In one or more embodiments, applications processor 1010 may drive a display 1030 for displaying various information or data, such as information related to the received signal power from the at least one neighbor cell, and may further receive touch input from a user via a touch screen 1032, for example, via a finger or a stylus. An ambient light sensor 1034 may be utilized to detect an amount of ambient light in which information-handling system 1000 is operating, for example, to control a brightness or a contrast value for display 1030 as a function of the intensity of ambient light detected by ambient light sensor 1034. One or more cameras 1036 may be utilized to capture images that are processed by applications processor 1010 and/or at least temporarily stored in NAND flash 1016. Furthermore, applications processor may couple to a gyroscope 1038, accelerometer 1040, magnetometer 1042, audio coder/decoder (CODEC) 1044, and/or global positioning system (GPS) controller 1046 coupled to an appropriate GPS antenna 1048, for detection of various environmental properties including location, movement, and/or orientation of information handling system 1000. Alternatively, controller 1046 may comprise a Global Navigation Satellite System (GNSS) controller. Audio CODEC 1044 may be coupled to one or more audio ports 1050 to provide microphone input and speaker outputs either via internal devices and/or via external devices coupled to information-handling system via the audio ports 1050, for example via a headphone and microphone jack. In addition, applications processor 1010 may couple to one or more input/output (I/O) transceivers 1052 to couple to one or more I/O ports 1054 such as a universal serial bus (USB) port, a high-definition multimedia interface (HDMI) port, a serial port, and so on. Furthermore, one or more of the I/O transceivers 1052 may couple to one or more memory slots 1056 for optional removable memory, such as secure digital (SD) card or a subscriber identity module (SIM) card, although the scope of the claimed subject matter is not limited in these respects.

FIG. 11 depicts an isometric view of an exemplary embodiment of the information-handling system of FIG. 10 that optionally may include a touch screen in accordance with one or more embodiments. FIG. 11 shows an example implementation of information-handling system 1000 of FIG. 10 tangibly embodied as a cellular telephone, smartphone, or tablet-type device or the like. In one or more embodiments, the information-handling system 1000 may comprise any one of the infrastructure nodes, subscriber station 616, CPE 622 of FIG. 6, mobile station UE 711 of FIG. 7, and/or an M2M-type device, although the scope of the claimed subject matter is not limited in this respect. The information-handling system 1000 may comprise a housing 1110 having a display 1030 that may include a touch screen 1032 for receiving tactile input control and commands via a finger 1116 of a user and/or a via stylus 1118 to control one or more applications processors 1010. In one exemplary embodiment, touch screen 1032 is capable of displaying information related to the received signal power from the at least one neighbor cell, and is capable of being controlled by a stylus, at least one finger, or a combination thereof. The housing 1110 may house one or more components of information-handling system 1000, for example, one or more applications processors 1010, one or more of SDRAM 1014, NAND Hash 1016, NOR flash 1018, baseband processor 1012, and/or WAN transceiver 1020. The information-handling system 1000 further may optionally include a physical actuator area 1120 which may comprise a keyboard or buttons for controlling information-handling system via one or more buttons or switches. The information-handling system 1000 may also include a memory port or slot 1056 for receiving non-volatile memory, such as flash memory, for example, in the form of a secure digital (SD) card or a subscriber identity module (SIM) card. Optionally, the information-handling system 1000 may further include one or more speakers and/or microphones 1124 and a connection port 1054 for connecting the information-handling system 1000 to another electronic device, dock, display, battery charger, and so on. Additionally, information-handling system 1000 may include a headphone or speaker jack 1128 and one or more cameras 1036 on one or more sides of the housing 1110. It should be noted that the information-handling system 1000 of FIGS. 10 and 11 may include more or fewer elements than shown, in various arrangements, and the scope of the claimed subject matter is not limited in this respect.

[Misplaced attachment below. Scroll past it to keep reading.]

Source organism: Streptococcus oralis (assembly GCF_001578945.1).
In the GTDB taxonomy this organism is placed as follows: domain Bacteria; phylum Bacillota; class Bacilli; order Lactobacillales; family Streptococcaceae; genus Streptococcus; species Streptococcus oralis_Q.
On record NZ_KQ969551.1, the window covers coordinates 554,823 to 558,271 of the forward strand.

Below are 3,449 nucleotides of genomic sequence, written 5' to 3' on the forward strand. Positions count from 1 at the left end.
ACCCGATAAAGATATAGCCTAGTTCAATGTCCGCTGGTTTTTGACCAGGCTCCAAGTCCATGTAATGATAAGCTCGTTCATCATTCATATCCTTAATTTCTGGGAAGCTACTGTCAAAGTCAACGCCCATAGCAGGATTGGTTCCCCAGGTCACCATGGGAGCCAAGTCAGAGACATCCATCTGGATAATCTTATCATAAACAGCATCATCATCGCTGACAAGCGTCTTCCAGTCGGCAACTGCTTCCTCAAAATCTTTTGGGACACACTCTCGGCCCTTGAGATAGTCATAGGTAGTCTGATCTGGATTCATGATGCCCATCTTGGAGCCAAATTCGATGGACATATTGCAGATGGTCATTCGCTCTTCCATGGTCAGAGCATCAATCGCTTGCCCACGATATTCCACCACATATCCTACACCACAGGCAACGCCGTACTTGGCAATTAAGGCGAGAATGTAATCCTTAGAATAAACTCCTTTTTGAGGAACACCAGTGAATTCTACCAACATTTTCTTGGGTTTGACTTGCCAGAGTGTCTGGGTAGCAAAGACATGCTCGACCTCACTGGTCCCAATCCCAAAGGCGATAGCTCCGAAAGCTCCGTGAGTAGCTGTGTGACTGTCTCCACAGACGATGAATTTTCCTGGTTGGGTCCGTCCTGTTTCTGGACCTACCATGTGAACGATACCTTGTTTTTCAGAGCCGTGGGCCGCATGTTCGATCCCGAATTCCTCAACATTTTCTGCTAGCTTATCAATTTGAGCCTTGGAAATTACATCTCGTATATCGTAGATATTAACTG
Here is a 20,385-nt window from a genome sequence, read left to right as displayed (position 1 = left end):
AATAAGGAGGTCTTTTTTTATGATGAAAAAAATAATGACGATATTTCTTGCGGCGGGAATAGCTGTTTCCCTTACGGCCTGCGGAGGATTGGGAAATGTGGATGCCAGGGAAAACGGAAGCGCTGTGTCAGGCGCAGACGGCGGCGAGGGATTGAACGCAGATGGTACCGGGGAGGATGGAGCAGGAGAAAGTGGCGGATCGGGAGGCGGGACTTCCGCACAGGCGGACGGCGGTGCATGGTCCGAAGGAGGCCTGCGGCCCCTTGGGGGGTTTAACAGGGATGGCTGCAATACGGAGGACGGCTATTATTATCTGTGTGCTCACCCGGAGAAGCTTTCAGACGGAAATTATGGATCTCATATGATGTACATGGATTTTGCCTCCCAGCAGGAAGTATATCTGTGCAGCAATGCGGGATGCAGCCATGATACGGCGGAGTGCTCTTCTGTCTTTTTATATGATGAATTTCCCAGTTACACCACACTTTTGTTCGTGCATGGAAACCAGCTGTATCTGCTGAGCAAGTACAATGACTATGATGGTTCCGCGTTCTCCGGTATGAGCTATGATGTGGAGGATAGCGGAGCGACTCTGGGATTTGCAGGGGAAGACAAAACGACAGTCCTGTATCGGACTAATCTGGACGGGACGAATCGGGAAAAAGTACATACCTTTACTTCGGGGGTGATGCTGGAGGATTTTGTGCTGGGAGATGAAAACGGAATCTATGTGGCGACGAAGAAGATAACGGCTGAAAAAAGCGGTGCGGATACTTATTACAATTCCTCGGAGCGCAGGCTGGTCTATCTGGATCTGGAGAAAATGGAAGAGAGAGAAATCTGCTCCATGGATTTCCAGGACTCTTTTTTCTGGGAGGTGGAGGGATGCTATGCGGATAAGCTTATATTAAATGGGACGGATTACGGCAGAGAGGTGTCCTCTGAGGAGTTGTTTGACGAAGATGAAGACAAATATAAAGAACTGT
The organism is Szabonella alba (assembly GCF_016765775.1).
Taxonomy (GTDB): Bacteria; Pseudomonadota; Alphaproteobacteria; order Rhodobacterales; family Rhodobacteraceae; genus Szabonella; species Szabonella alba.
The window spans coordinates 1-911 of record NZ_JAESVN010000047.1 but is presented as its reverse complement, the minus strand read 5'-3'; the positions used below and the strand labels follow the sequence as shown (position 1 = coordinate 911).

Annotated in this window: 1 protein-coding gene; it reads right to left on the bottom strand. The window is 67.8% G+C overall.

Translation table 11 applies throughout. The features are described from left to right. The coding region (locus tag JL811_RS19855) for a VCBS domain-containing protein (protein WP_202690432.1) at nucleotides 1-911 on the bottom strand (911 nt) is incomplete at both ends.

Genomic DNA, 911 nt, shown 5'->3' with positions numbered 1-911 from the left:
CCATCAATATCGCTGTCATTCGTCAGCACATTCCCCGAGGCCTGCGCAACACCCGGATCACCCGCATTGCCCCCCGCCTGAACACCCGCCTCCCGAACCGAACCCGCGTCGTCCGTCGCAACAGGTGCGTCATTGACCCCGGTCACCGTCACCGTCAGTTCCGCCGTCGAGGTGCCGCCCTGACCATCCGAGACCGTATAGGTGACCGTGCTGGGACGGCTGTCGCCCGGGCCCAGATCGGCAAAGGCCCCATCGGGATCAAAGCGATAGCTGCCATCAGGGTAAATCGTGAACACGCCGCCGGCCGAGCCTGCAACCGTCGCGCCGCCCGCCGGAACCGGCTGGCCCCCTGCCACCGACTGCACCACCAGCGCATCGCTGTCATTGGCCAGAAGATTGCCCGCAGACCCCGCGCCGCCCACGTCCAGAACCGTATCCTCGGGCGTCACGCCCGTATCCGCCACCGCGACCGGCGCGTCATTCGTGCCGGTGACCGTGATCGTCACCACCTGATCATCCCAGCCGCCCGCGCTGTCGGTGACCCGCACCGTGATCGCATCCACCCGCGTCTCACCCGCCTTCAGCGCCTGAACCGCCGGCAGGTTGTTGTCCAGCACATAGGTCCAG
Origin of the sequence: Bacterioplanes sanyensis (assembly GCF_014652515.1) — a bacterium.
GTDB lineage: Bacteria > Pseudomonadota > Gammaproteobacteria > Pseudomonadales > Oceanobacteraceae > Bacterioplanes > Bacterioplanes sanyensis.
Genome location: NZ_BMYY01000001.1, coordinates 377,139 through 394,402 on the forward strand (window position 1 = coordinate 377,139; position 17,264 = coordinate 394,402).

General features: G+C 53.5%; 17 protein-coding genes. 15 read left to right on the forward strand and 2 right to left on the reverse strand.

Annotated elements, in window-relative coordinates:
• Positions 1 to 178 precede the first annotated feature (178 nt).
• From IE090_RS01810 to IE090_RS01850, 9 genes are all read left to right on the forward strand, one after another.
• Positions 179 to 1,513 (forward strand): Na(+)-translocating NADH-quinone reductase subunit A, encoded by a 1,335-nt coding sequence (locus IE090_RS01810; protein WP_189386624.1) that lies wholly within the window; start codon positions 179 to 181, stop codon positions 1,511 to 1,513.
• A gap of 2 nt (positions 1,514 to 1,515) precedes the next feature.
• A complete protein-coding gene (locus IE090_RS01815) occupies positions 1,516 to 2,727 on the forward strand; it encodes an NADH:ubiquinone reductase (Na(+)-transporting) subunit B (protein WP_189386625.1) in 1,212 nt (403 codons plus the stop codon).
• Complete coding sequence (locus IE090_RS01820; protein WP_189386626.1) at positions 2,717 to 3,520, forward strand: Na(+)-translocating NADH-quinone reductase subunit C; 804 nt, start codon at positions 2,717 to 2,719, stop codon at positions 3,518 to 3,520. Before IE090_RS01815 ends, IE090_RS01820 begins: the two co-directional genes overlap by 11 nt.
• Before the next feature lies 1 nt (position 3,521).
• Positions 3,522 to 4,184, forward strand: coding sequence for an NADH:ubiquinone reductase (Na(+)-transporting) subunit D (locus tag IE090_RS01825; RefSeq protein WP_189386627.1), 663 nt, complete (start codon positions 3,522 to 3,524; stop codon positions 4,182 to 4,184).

FIG. 12 depicts an exemplary embodiment of an article of manufacture 1200 comprising a non-transitory computer-readable storage medium 1201 having stored thereon computer-readable instructions that, when executed by a computer-type device, results in any of the various techniques and methods according to the subject matter disclosed herein. Exemplary computer-readable storage mediums that could be used for computer-readable storage medium 1201 could be, but are not limited to, a semiconductor-based memory, an optically based memory, a magnetic-based memory, or a combination thereof.